There is the fateful dogma of the Protestant Luther! He was followed by Calvin in this opinion. Calvin even ventured to suggest a different order for Matthew, Mark, Luke and John, making John the ideal introduction to his three fellow reporters of the life of the Messiah:

Calvin wrote: "The doctrine which points out to us the power and the benefit of the coming Christ, is far more clearly exhibited by John than by the [synoptists]. The three former [Matt., Mark, Luke] exhibit [the Messiah's] body...but John exhibits his soul. On this account I am accustomed to say that this Gospel is a key to open the door for understanding the rest...In reading [the four Gospels] a different order would be advantageous, which is, that when we wish to read in Matthew and others that Christ was given to us by the Father, we should first learn from John the purpose for which he was manifested."

Wow! On whose authority did these church leaders relegate the precious Gospel of the Messiah recorded by the first three Gospels to an inferior position? Christians should awake to the fact that their various traditional systems, claiming to be based on Scripture, have not served them well. Scripture nowhere says that John's Gospel is to be preferred over Matthew, Mark and Luke. It is sheer dogmatism to declare that John is a better representative of the Gospel than Matthew, Mark and Luke. It is dangerous to move one inch from the teachings of the Messiah. Note the impassioned warning in 2 John 9: "No one has God who goes beyond the teaching of Christ and does not keep within it. He who keeps within the teaching of Jesus has both the Father and the Son."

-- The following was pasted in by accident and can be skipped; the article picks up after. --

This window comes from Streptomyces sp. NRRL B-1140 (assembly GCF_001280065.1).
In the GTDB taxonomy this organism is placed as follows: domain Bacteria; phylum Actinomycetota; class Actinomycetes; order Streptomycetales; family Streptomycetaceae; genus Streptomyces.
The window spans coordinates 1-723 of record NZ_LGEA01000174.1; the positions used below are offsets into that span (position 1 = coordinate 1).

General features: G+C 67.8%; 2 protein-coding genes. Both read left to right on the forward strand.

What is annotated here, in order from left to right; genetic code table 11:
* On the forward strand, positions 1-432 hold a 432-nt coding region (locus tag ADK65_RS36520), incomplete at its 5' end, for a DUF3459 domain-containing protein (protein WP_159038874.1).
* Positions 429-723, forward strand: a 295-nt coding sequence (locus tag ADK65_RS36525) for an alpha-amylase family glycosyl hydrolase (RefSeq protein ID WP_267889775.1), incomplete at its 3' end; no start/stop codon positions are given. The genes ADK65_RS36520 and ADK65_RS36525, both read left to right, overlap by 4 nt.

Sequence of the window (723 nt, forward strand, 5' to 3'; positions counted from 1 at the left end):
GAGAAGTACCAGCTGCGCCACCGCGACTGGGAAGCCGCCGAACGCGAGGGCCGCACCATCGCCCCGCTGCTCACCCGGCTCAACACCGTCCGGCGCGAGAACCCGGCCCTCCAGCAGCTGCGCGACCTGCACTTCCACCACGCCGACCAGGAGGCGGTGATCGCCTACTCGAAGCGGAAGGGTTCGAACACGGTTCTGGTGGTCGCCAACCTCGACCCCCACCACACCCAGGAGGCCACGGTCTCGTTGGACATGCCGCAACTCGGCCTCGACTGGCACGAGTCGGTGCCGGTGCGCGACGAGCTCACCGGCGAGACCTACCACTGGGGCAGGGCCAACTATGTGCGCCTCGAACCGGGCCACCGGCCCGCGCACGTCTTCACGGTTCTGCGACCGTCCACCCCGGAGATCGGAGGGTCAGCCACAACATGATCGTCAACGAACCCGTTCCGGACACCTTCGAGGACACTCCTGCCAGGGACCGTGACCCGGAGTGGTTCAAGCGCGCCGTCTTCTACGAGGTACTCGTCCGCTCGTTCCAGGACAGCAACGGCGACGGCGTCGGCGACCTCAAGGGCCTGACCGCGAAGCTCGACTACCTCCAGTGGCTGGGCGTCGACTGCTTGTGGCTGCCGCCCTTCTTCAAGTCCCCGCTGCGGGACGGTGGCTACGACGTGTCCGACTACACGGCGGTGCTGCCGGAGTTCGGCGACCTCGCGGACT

Another popular but perilous evasion of the teaching of the Messiah goes like this: "Jesus preached a Jewish Message up to the cross; whereupon Paul then took a different Message of grace to the Gentiles." The New Scofield Bible, read by millions, says that a "strong legal and Jewish coloring is to be expected up to the cross." On Revelation 14:6 Scofield diverts attention away from the saving Gospel of the Kingdom, and thus from Yeshua himself.

We are at the crux of the problem which afflicts current versions of the faith. A false distinction and division is being created by the so-called "dispensationalist" school. The teachings of the Messiah do not remain at the center of the scheme of' salvation proposed by dispensationalists. John Walvoord says that the Sermon on the Mount "treats not of salvation, but of the character and conduct of those who belong to Christ...That it is suitable to point an unbeliever to salvation in Christ is plainly not the intention of this message...The Sermon on the Mount, as a whole, is not church truth precisely...It is not intended to delineate justification by faith or the gospel of salvation."

Rather ambiguously he adds that it should not be relegated to "unimportant truth."


Hope of Israel Ministries